Applet 12. Affine Cipher Calculator
This calculator enciphers and deciphers text using an affine
cipher (such as the Caesar cipher) in which letters are encoded
using the formula C=aP+b (mod 26) where a and b are
whole numbers between 0 and 25 and a is relatively prime to 26.
The calculator also supports general substitution ciphers in which each letter is
replaced by a another letter in a given permutation.
- To encipher, enter plain text in the upper text box, and click on the
- To decipher, enter cipher text in the lower text box, and click on the
- Before you can encipher or decipher text, you need to set a cipher. The
two columns of letters on the left show the plaintext letters (blue)
and their cipher substitutions (white).
- To set an affine cipher, click "Affine", and enter values for the parameters
a and b. The default values (a=1 and b=3) give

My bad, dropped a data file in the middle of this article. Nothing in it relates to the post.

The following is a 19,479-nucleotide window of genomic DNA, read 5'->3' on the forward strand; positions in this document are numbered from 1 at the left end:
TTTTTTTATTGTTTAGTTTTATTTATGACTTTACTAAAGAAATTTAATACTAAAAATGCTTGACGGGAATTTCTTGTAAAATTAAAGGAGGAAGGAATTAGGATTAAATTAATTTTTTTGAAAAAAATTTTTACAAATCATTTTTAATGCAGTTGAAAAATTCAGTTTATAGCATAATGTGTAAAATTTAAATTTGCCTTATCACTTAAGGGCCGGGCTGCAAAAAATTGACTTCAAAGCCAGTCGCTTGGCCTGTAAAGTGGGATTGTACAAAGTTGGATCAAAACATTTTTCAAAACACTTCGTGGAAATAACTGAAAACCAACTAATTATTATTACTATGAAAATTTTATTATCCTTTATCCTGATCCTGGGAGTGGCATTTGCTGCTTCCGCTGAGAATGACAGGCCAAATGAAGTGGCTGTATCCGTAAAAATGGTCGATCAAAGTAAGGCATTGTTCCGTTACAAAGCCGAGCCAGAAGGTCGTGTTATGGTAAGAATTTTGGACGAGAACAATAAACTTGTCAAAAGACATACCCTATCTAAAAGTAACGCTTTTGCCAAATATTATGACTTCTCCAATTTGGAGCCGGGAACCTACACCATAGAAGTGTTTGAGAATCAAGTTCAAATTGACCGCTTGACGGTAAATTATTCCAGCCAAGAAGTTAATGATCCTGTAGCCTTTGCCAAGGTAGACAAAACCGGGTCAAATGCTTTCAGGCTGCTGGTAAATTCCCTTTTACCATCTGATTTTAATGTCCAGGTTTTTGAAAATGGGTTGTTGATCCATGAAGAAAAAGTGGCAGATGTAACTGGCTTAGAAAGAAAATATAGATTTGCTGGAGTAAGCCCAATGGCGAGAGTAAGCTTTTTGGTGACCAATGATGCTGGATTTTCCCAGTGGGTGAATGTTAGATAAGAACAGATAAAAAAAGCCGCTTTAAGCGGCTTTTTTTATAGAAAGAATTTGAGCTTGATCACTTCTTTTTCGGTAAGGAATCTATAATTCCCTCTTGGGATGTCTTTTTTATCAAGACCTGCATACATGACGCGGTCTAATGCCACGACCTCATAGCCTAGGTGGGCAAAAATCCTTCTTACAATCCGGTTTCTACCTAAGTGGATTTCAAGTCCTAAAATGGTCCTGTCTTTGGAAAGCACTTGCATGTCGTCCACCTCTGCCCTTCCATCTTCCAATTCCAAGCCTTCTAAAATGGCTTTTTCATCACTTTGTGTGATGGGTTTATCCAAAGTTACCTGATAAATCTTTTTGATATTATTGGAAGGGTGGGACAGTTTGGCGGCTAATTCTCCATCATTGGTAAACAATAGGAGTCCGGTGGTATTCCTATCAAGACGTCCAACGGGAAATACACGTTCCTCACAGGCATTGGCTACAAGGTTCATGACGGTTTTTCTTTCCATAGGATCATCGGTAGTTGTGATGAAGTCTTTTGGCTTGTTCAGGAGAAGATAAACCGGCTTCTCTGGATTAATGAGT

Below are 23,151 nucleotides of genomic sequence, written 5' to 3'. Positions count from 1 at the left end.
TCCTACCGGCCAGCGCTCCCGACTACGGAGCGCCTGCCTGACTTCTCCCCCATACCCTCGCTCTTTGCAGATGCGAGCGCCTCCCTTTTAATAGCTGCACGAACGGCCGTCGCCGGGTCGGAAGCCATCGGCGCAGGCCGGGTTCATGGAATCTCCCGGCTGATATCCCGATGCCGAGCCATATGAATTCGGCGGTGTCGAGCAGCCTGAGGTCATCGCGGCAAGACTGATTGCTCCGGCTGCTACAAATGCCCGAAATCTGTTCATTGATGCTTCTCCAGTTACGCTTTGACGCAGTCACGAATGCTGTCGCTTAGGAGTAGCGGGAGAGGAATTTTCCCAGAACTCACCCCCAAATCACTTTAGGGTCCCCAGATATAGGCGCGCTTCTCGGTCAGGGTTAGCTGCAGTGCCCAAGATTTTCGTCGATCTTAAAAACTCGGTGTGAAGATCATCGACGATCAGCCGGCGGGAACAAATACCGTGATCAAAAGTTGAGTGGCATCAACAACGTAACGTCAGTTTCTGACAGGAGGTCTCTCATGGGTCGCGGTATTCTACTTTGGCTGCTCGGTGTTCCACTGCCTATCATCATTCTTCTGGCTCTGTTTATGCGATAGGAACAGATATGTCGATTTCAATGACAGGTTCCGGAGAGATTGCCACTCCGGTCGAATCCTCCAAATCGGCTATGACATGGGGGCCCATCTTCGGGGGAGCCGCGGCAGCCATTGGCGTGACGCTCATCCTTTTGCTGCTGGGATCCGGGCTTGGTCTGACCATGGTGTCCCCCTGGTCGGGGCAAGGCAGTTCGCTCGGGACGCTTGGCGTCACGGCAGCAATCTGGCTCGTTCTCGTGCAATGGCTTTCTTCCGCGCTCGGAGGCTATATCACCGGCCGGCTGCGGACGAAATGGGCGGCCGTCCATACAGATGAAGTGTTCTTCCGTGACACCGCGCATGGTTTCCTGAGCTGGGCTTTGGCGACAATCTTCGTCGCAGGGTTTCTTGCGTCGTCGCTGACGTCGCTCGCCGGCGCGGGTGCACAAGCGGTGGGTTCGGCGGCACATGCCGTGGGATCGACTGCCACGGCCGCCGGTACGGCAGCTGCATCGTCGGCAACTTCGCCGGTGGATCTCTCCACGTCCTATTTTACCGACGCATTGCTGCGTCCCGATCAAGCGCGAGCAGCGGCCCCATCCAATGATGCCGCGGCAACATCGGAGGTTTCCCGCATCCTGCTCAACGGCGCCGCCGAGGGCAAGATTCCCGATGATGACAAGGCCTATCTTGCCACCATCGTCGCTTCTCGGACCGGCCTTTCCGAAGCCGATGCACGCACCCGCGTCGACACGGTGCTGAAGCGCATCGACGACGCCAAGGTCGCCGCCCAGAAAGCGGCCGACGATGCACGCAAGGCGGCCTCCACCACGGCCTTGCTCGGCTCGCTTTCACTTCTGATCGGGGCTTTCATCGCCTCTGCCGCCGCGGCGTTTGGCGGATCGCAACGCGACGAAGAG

the Caesar cipher. After you click "OK", notice how the pattern of letters
in right hand colums of the main display change.
- To set a general substitution cipher, you need to choose letter-by-letter
which substitutions to make. In the table on the right, click on a plaintext letter
(blue background) to select a value, and drop that letter in a ciphertext position
by clicking on a cell with a white background. Repeat until you have set up
the desired substitutions.
- If you're trying to crack a cipher and you think you know a few of the
substitutions, it often helps to "empty" the cipher and fill in only the
letters you think you know. When you decipher the message with a partially-completed
cipher, letters that can't be decoded are left blank (like Wheel of Fortune).
- Use this tool in conjunction with the
Letter Frequency Analysis Calculator
to experiment with cracking codes. The letter frequency analysis method illustrates
the flaws of letter-substitution ciphers and, more generally, shows how hidden
clues withing ciphertext can reveal weaknesses that expose it to cryptanalysis